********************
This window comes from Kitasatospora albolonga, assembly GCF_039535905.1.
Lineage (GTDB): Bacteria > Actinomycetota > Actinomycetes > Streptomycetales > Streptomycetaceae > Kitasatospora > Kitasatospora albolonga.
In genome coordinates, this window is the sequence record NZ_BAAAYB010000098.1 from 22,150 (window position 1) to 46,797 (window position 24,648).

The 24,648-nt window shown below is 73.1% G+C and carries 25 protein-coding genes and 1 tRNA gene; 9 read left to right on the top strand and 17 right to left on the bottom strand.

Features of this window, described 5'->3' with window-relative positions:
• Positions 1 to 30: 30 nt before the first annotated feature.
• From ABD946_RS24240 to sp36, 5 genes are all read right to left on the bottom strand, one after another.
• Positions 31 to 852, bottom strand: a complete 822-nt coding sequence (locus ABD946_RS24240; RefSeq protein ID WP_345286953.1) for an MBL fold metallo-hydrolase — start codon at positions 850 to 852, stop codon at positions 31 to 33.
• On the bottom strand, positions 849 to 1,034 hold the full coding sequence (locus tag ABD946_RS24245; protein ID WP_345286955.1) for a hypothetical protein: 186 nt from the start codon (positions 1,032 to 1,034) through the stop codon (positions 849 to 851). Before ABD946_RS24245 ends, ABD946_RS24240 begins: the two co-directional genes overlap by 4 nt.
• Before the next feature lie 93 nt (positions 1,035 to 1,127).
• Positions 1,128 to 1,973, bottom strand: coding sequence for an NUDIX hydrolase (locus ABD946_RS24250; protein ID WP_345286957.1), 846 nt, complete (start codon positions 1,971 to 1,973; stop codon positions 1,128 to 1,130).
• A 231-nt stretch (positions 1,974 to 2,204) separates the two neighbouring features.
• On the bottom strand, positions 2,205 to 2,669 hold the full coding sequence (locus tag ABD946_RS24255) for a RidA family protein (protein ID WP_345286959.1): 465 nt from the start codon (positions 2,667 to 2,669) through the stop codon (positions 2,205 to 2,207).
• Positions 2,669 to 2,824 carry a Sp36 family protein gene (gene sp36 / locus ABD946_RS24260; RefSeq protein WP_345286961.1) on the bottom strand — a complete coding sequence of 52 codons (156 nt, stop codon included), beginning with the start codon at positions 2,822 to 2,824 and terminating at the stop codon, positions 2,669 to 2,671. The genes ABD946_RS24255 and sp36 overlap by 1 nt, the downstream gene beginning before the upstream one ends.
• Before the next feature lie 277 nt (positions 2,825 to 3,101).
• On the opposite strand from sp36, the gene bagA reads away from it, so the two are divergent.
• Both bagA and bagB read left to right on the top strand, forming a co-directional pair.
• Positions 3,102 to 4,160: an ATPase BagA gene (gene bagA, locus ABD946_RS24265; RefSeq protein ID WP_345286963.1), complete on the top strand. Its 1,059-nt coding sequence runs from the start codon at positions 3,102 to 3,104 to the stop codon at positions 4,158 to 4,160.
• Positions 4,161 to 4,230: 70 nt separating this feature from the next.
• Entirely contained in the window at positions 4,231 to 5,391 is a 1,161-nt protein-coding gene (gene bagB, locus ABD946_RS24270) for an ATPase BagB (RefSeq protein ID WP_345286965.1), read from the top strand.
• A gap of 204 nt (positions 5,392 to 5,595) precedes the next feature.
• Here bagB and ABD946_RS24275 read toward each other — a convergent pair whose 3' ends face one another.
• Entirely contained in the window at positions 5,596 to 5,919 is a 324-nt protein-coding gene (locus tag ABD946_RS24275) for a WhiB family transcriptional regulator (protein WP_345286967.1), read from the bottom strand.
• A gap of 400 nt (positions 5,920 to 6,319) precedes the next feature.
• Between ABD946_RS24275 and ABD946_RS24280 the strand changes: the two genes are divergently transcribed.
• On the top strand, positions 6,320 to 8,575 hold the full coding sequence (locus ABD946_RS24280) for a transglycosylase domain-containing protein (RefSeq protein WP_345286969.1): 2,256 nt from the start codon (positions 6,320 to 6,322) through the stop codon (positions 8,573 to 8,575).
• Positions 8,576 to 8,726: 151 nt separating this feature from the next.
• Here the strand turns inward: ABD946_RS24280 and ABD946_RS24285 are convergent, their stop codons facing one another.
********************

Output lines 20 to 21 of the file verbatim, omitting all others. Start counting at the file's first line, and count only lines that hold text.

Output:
• Entirely contained in the window at positions 4,231 to 5,391 is a 1,161-nt protein-coding gene (gene bagB, locus ABD946_RS24270) for an ATPase BagB (RefSeq protein ID WP_345286965.1), read from the top strand.
• A gap of 204 nt (positions 5,392 to 5,595) precedes the next feature.